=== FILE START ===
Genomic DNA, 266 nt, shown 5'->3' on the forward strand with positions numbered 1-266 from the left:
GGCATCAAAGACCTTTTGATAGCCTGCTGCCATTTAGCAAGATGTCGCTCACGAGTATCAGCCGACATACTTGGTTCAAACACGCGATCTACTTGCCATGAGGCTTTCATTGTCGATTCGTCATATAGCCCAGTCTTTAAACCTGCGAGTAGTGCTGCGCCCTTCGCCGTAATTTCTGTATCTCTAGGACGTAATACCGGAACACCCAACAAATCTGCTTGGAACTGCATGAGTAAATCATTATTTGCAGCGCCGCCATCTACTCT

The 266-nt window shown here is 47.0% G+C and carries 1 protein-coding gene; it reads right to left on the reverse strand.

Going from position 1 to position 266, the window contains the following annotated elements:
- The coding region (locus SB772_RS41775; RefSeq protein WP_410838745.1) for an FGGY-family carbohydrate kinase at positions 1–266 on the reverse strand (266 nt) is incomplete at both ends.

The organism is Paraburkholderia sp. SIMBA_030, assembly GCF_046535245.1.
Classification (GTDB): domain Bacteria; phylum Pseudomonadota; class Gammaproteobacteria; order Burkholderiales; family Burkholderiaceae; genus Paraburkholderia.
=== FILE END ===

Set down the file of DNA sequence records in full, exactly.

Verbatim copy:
Genomic DNA, 266 nt, shown 5'->3' on the forward strand with positions numbered 1-266 from the left:
GGCATCAAAGACCTTTTGATAGCCTGCTGCCATTTAGCAAGATGTCGCTCACGAGTATCAGCCGACATACTTGGTTCAAACACGCGATCTACTTGCCATGAGGCTTTCATTGTCGATTCGTCATATAGCCCAGTCTTTAAACCTGCGAGTAGTGCTGCGCCCTTCGCCGTAATTTCTGTATCTCTAGGACGTAATACCGGAACACCCAACAAATCTGCTTGGAACTGCATGAGTAAATCATTATTTGCAGCGCCGCCATCTACTCT

The 266-nt window shown here is 47.0% G+C and carries 1 protein-coding gene; it reads right to left on the reverse strand.

Going from position 1 to position 266, the window contains the following annotated elements:
- The coding region (locus SB772_RS41775; RefSeq protein WP_410838745.1) for an FGGY-family carbohydrate kinase at positions 1–266 on the reverse strand (266 nt) is incomplete at both ends.

The organism is Paraburkholderia sp. SIMBA_030, assembly GCF_046535245.1.
Classification (GTDB): domain Bacteria; phylum Pseudomonadota; class Gammaproteobacteria; order Burkholderiales; family Burkholderiaceae; genus Paraburkholderia.